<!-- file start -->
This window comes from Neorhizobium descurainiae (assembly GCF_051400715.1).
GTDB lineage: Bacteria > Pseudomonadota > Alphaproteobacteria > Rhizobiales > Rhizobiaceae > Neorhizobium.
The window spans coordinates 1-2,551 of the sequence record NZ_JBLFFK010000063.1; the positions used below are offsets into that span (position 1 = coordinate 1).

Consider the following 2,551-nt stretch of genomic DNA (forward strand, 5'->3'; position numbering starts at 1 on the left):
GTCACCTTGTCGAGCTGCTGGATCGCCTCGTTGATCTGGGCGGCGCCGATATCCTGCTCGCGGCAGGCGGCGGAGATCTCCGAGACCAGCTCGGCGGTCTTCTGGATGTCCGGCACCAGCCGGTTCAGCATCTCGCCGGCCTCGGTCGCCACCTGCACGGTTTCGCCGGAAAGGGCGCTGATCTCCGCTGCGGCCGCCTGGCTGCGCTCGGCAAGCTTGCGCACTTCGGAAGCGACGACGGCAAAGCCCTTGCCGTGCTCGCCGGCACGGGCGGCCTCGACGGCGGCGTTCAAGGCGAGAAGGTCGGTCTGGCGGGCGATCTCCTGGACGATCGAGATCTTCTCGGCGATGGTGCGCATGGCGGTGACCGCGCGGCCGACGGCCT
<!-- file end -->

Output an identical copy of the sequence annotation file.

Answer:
This window comes from Neorhizobium descurainiae (assembly GCF_051400715.1).
GTDB lineage: Bacteria > Pseudomonadota > Alphaproteobacteria > Rhizobiales > Rhizobiaceae > Neorhizobium.
The window spans coordinates 1-2,551 of the sequence record NZ_JBLFFK010000063.1; the positions used below are offsets into that span (position 1 = coordinate 1).

Consider the following 2,551-nt stretch of genomic DNA (forward strand, 5'->3'; position numbering starts at 1 on the left):
GTCACCTTGTCGAGCTGCTGGATCGCCTCGTTGATCTGGGCGGCGCCGATATCCTGCTCGCGGCAGGCGGCGGAGATCTCCGAGACCAGCTCGGCGGTCTTCTGGATGTCCGGCACCAGCCGGTTCAGCATCTCGCCGGCCTCGGTCGCCACCTGCACGGTTTCGCCGGAAAGGGCGCTGATCTCCGCTGCGGCCGCCTGGCTGCGCTCGGCAAGCTTGCGCACTTCGGAAGCGACGACGGCAAAGCCCTTGCCGTGCTCGCCGGCACGGGCGGCCTCGACGGCGGCGTTCAAGGCGAGAAGGTCGGTCTGGCGGGCGATCTCCTGGACGATCGAGATCTTCTCGGCGATGGTGCGCATGGCGGTGACCGCGCGGCCGACGGCCT